Looking for Mabel Normand

Madcap Mabel Normand

  I was working on an article on Elgin Lessley, as he was on the 1915 train to New York with Mabel Normand and Roscoe Arbuckle as they made their way to Fort Lee to make films for Triangle. I was running into a problem in that I am ‘driven’ by photographs but was having a hard time finding pictures of Elgin.  In my crying about not finding images of Elgin, a dear friend, William Thomas Sherman suggested that I look in the yahoo group created by R. Scott Jacob with photos done by Melbourne Spurr.  I wasn’t lucky in locating Elgin, so I will set that project aside. 

 Why, because. . .  I found Melbourne Spurr and his father E. Willard Spurr, thanks to R. Scott Jacob. What a lovely gift.








Marilyn Slater


. . . This is a magnificent father and an equally gifted son. During World War I, Ervin Willard Spurr and the Times-Tribune arranged to take pictures of every man in the services and even those who were enlisting in the Waterloo, Iowa area, so that those young men struggling in the war would be included in the pages of history. Melbourne had his draft card and was ready to go but his hearing was unfortunately not good enough to allow him to serve.

 When a popular realtor by the name of G. E. Brebner had a stoke his photograph taken by Ervin Willard Spurr, before the stoke was displayed in front of Mr. Spurr studio. It showed the smile for which Mr. Brebner was famous and Willard added a poem about the smile.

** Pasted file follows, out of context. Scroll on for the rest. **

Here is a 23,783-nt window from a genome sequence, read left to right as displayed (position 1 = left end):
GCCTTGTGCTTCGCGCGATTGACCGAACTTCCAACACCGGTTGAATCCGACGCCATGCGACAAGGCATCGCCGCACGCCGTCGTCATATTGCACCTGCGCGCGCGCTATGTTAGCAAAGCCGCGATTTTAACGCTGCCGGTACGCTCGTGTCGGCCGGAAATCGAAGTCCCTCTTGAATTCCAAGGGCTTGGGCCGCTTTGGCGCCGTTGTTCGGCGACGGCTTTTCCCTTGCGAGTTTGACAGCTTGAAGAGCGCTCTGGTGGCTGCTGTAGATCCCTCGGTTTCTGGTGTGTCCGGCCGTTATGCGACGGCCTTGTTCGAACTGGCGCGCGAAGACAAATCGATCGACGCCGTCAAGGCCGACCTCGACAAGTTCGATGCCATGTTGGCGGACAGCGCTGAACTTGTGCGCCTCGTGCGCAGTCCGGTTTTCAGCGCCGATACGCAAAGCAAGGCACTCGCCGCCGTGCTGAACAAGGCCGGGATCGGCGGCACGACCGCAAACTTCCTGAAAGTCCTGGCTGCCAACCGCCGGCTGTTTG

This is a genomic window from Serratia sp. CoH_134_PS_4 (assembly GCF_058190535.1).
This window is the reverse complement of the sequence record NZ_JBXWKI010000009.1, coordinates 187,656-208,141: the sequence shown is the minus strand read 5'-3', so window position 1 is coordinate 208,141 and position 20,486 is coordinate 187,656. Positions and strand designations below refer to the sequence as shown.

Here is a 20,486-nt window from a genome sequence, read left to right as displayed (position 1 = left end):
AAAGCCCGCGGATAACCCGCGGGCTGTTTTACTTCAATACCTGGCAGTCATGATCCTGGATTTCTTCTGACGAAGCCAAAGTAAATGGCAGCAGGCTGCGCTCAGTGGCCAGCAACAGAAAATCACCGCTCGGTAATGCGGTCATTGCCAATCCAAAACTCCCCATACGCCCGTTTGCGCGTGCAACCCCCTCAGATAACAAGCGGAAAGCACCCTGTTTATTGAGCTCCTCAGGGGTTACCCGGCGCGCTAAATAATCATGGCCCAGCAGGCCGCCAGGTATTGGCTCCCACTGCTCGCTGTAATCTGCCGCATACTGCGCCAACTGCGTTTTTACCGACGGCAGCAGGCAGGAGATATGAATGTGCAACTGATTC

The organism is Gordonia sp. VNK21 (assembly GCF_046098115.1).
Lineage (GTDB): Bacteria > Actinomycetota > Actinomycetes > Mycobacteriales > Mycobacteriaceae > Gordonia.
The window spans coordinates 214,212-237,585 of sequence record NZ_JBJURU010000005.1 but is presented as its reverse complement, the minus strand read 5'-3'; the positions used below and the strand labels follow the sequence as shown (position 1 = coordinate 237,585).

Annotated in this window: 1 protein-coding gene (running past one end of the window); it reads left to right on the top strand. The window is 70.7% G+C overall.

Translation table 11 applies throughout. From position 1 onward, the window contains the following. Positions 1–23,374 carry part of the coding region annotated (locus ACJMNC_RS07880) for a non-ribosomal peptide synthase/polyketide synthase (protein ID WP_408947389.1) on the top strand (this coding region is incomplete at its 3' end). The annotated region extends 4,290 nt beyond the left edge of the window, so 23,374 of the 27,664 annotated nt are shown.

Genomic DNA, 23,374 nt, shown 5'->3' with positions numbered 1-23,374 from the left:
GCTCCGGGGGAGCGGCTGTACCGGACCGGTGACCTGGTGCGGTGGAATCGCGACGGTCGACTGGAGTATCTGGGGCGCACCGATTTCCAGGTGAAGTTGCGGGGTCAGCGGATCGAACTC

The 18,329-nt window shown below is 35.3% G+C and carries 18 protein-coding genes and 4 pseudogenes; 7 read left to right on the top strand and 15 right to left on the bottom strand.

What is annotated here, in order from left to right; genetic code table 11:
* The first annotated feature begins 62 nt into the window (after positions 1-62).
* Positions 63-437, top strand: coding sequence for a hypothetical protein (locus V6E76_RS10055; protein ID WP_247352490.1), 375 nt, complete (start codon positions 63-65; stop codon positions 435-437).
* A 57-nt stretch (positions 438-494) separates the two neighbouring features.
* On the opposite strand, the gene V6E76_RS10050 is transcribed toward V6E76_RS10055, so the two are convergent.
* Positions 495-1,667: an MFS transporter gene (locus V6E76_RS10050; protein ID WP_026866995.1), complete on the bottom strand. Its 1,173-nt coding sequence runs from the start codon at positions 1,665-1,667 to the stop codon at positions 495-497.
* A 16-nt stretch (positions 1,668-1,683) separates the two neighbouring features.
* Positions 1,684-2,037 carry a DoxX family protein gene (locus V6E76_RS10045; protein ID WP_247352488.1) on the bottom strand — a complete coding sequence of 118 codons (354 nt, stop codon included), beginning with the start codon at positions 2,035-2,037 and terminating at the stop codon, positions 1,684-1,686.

Ervin Willard had been in Waterloo for 17 years but in 1923 left for Los Angeles, California, by automobile to open a studio.  He traveled with his wife and son, Wilbur Shimer, a former solder, an auto mechanic and the family bulldog, ‘Jack Horner.’ The automobile was a new 5-passenger sedan and the route was over the old Santa Fe Trail.



Melbourne E. Spurr preceded his father and family, by a couple of years before and purchased a lot across from the Ambassador hotel, for a studio with a residence, the plans were drawn by architect J. G. Ralston.  The Spurr studio in Iowa had become internationally famous for the scores of awards that Ervin Willard had won and he was now on the way to capture Hollywood. In 1929, E. Willard moved his personal studio to Pasadena.


Melbourne Spurr was born December 22, 1888 in Iowa and although Melbourne had hoped for a career in front of the camera.  There is a photo in the Spurr collection of Melbourne in a costume for "Dr. Jekyll and Mr. Hyde" (1920) however, he does not actually appear in the film. According to the 1920 census, Nettie was living with her son, and it indicates that she is divorced from Willard, there is a reference that this may have happen as early 1916, Nettie also tried a turn in the movies.

Melbourne was extremely hard of hearing, which may account for the difficulty that directors had in working with him and his difficulty in finding work. Another, tail of a dog, Melbourne owned a baby wire-haired terrier, for which, Mr. Wrigley, the manufacturer of jaw exercise (gum) offered $1,500.  However, Spurr was too attached to Bozo to part with him. Perhaps, Mr. Wrigley got a photo.

Fortunately, Melbourne was his father son and found work at the Fred Hartsook studio.  In the Spurr Collection were a number of pictures, which I have identified as Hartsook, which were done by Melbourne so need to be reevaluated.  He took photos of all the stars including Vilma Banky, John Barrymore, Hobart Bosworth, Fanny Brice, Betty Compson, Marion Davies, William DeMille, Douglas Fairbanks, Pauline Frederick, Buster Keaton, Jacqueline Logan, June Marlowe, Alla Nazimova, Pola Negri, Mary Pickford, Norma Shearer, Norma Talmadge, Alice Terry, Bryant Washburn, and tons more.